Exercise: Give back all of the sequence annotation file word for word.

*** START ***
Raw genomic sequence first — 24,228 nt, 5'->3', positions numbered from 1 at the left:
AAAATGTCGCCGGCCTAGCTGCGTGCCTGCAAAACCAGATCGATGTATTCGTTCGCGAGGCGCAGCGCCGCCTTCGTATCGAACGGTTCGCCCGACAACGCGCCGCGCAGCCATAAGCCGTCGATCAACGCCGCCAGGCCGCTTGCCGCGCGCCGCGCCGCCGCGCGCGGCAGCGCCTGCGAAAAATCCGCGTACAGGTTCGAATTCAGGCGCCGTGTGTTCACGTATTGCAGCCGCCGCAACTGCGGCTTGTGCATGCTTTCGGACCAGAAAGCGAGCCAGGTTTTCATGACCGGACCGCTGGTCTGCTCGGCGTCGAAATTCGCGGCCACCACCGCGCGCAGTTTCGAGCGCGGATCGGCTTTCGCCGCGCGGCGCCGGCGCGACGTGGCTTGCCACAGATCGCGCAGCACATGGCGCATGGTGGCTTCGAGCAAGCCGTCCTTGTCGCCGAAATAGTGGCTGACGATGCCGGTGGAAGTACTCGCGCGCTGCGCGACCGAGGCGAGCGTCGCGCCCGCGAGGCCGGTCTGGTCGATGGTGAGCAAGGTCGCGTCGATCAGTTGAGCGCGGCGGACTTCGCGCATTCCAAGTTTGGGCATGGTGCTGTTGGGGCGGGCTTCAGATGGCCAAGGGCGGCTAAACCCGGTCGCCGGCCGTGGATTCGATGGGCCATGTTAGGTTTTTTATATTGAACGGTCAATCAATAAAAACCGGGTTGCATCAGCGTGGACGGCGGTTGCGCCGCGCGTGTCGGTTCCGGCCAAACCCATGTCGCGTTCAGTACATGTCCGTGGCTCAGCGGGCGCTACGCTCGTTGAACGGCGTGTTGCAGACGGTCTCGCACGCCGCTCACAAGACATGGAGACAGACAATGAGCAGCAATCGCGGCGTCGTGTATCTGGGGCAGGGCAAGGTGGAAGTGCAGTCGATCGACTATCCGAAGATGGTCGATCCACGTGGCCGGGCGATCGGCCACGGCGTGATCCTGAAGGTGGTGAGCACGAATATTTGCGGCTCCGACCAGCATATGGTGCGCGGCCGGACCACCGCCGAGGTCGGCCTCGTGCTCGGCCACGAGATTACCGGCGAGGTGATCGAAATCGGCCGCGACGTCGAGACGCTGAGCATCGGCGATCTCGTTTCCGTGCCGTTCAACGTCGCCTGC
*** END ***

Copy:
Raw genomic sequence first — 24,228 nt, 5'->3', positions numbered from 1 at the left:
AAAATGTCGCCGGCCTAGCTGCGTGCCTGCAAAACCAGATCGATGTATTCGTTCGCGAGGCGCAGCGCCGCCTTCGTATCGAACGGTTCGCCCGACAACGCGCCGCGCAGCCATAAGCCGTCGATCAACGCCGCCAGGCCGCTTGCCGCGCGCCGCGCCGCCGCGCGCGGCAGCGCCTGCGAAAAATCCGCGTACAGGTTCGAATTCAGGCGCCGTGTGTTCACGTATTGCAGCCGCCGCAACTGCGGCTTGTGCATGCTTTCGGACCAGAAAGCGAGCCAGGTTTTCATGACCGGACCGCTGGTCTGCTCGGCGTCGAAATTCGCGGCCACCACCGCGCGCAGTTTCGAGCGCGGATCGGCTTTCGCCGCGCGGCGCCGGCGCGACGTGGCTTGCCACAGATCGCGCAGCACATGGCGCATGGTGGCTTCGAGCAAGCCGTCCTTGTCGCCGAAATAGTGGCTGACGATGCCGGTGGAAGTACTCGCGCGCTGCGCGACCGAGGCGAGCGTCGCGCCCGCGAGGCCGGTCTGGTCGATGGTGAGCAAGGTCGCGTCGATCAGTTGAGCGCGGCGGACTTCGCGCATTCCAAGTTTGGGCATGGTGCTGTTGGGGCGGGCTTCAGATGGCCAAGGGCGGCTAAACCCGGTCGCCGGCCGTGGATTCGATGGGCCATGTTAGGTTTTTTATATTGAACGGTCAATCAATAAAAACCGGGTTGCATCAGCGTGGACGGCGGTTGCGCCGCGCGTGTCGGTTCCGGCCAAACCCATGTCGCGTTCAGTACATGTCCGTGGCTCAGCGGGCGCTACGCTCGTTGAACGGCGTGTTGCAGACGGTCTCGCACGCCGCTCACAAGACATGGAGACAGACAATGAGCAGCAATCGCGGCGTCGTGTATCTGGGGCAGGGCAAGGTGGAAGTGCAGTCGATCGACTATCCGAAGATGGTCGATCCACGTGGCCGGGCGATCGGCCACGGCGTGATCCTGAAGGTGGTGAGCACGAATATTTGCGGCTCCGACCAGCATATGGTGCGCGGCCGGACCACCGCCGAGGTCGGCCTCGTGCTCGGCCACGAGATTACCGGCGAGGTGATCGAAATCGGCCGCGACGTCGAGACGCTGAGCATCGGCGATCTCGTTTCCGTGCCGTTCAACGTCGCCTGC